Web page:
Bad breath, or halitosis, afflicts most of us at some point or another. If your friends have told you that you have bad breath often (and you know that they are friends if they tell you, because it's often difficult to detect bad breath ourselves), rather than rely on gums, mints, and mouthwashes that are primarily flavored alcohol, there are things you can do about it.
First, see your dentist. Most halitosis (80-90%) is caused by a buildup of plaque (bacteria that naturally form in the mouth) or by bits of decaying food that have been left between the teeth by improper cleaning. But, in some cases halitosis can be caused by more serious dental problems, such as gingivitis, undiagnosed cavities or gum disease, so it's best to rule them out.
If there seem to be no dental or systemic issues causing the bad breath, the next step is to become more thorough in your cleaning; a dirty mouth is a smelly mouth. Brush and floss at least twice a day, and consider using a toothpaste that contains tea-tree oil, a natural disinfectant. When you brush, be sure to also brush or scrape your tongue, which can become coated with odor-causing bacteria. If you wear dentures, remove them at night and clean them.
During the day, remember to "wet your whistle." Saliva helps to keep your mouth clean because it is anti-bacterial, and helps to wash away particles of food. Try to avoid things that dry out the mouth, such as alcohol (including the alcohol in commercial mouthwashes) and, interestingly enough, stress. Naturally, avoid foods that commonly are associated with bad breath, such as onions and garlic. Drink lots of water, and use it to rinse your mouth out several times a day. In addition, some of the following suggestions may prove useful:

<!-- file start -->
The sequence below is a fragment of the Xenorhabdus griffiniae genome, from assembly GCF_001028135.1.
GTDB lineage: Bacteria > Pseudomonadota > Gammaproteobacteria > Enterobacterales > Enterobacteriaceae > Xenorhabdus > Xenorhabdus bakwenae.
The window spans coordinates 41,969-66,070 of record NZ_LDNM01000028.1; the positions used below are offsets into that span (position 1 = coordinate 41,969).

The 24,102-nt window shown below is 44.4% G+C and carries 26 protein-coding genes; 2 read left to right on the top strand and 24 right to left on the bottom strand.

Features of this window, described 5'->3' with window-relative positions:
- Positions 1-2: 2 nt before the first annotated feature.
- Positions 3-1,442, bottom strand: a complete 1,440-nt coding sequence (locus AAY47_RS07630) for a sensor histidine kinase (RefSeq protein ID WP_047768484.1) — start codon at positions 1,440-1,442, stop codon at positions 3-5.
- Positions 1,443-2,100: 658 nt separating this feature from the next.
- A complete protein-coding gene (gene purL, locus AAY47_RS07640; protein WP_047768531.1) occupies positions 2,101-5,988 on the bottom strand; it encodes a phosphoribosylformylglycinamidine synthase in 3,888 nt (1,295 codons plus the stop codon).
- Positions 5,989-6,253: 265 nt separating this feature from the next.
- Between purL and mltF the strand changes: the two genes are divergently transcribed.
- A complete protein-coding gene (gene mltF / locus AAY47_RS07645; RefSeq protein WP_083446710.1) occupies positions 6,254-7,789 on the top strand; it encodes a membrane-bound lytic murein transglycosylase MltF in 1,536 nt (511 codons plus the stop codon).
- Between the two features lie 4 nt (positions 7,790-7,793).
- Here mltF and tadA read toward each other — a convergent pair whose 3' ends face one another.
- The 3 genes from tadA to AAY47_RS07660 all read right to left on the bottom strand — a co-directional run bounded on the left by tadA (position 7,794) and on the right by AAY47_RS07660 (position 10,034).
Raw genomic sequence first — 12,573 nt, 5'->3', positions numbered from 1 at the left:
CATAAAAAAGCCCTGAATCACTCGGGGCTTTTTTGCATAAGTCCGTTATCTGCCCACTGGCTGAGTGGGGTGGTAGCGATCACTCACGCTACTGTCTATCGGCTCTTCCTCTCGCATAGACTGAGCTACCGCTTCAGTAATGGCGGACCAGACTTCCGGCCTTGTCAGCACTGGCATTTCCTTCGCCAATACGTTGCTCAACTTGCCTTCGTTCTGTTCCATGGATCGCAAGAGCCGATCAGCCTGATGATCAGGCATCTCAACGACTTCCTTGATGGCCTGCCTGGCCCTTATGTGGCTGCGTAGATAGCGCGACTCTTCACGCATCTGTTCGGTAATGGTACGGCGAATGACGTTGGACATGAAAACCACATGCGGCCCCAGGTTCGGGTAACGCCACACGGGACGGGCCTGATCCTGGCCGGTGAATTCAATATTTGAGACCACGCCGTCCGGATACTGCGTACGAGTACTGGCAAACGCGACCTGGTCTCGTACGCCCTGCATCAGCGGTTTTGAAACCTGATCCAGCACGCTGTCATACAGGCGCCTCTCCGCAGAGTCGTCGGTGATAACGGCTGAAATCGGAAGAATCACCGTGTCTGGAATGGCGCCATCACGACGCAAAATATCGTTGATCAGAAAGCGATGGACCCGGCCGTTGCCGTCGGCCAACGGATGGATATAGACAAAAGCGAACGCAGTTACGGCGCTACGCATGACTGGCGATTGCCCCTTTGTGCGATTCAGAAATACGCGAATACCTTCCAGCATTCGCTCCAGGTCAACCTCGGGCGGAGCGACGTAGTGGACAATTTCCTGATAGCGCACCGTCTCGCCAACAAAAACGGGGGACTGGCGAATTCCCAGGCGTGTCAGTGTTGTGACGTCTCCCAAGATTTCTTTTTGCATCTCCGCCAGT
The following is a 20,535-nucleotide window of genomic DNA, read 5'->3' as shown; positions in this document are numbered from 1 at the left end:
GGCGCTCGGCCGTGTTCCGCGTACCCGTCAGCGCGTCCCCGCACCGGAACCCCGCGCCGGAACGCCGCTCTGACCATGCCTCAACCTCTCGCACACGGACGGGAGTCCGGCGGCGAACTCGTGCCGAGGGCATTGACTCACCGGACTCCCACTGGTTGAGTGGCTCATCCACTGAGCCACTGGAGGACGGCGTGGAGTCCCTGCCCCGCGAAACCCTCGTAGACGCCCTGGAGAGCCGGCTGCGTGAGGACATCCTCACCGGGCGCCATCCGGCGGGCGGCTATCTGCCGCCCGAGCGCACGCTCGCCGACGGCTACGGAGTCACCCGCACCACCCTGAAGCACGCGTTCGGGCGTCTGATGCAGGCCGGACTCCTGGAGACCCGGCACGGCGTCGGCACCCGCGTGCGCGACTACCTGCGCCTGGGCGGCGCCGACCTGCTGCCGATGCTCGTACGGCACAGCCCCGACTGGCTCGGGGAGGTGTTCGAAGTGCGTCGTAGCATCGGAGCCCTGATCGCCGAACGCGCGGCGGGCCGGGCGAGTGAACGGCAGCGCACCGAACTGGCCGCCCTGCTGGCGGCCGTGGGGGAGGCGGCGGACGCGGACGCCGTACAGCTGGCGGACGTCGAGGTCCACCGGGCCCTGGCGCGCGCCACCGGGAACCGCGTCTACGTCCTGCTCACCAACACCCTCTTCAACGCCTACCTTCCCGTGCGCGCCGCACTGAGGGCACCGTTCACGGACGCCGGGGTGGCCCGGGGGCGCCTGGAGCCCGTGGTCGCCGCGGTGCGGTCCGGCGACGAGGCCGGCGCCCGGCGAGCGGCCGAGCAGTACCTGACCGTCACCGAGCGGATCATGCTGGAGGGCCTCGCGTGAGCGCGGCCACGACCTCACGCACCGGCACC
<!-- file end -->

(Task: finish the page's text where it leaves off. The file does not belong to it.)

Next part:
Snack on fresh fruit and vegetables. Celery, carrots, jicama, and apples are crunchy, and eating them helps to remove bacteria and plaque from your teeth. Low-fat, non-smelly cheeses also are great for snacks, because they fight plaque and mouth odor.
Use herbs and spices to freshen your breath. Rather than throw away that sprig of parsley on your plate at lunch, chew it. Chewing fresh rosemary, tarragon, spearmint, cloves, fennel, or cardamom freshens the breath, as does eating oranges and orange peels. The Vitamin C in the latter also helps to fight bacteria. Cinnamon contains essential oils that can significantly reduce the bacteria in your mouth.
Switch to tea. Both green and black tea contain polyphenols, which are antioxidants that help to prevent plaque from clinging to your teeth, and inhibit the growth of bacteria.
Supplements might help. Magnolia bark extract has been found to kill most bacteria found in the mouth within half an hour. Fish oil supplements aid digestion, and have been shown to reduce oral inflammation and bacteria. Vitamin C can help to prevent gingivitis and gum disease. All are available at your local health food store.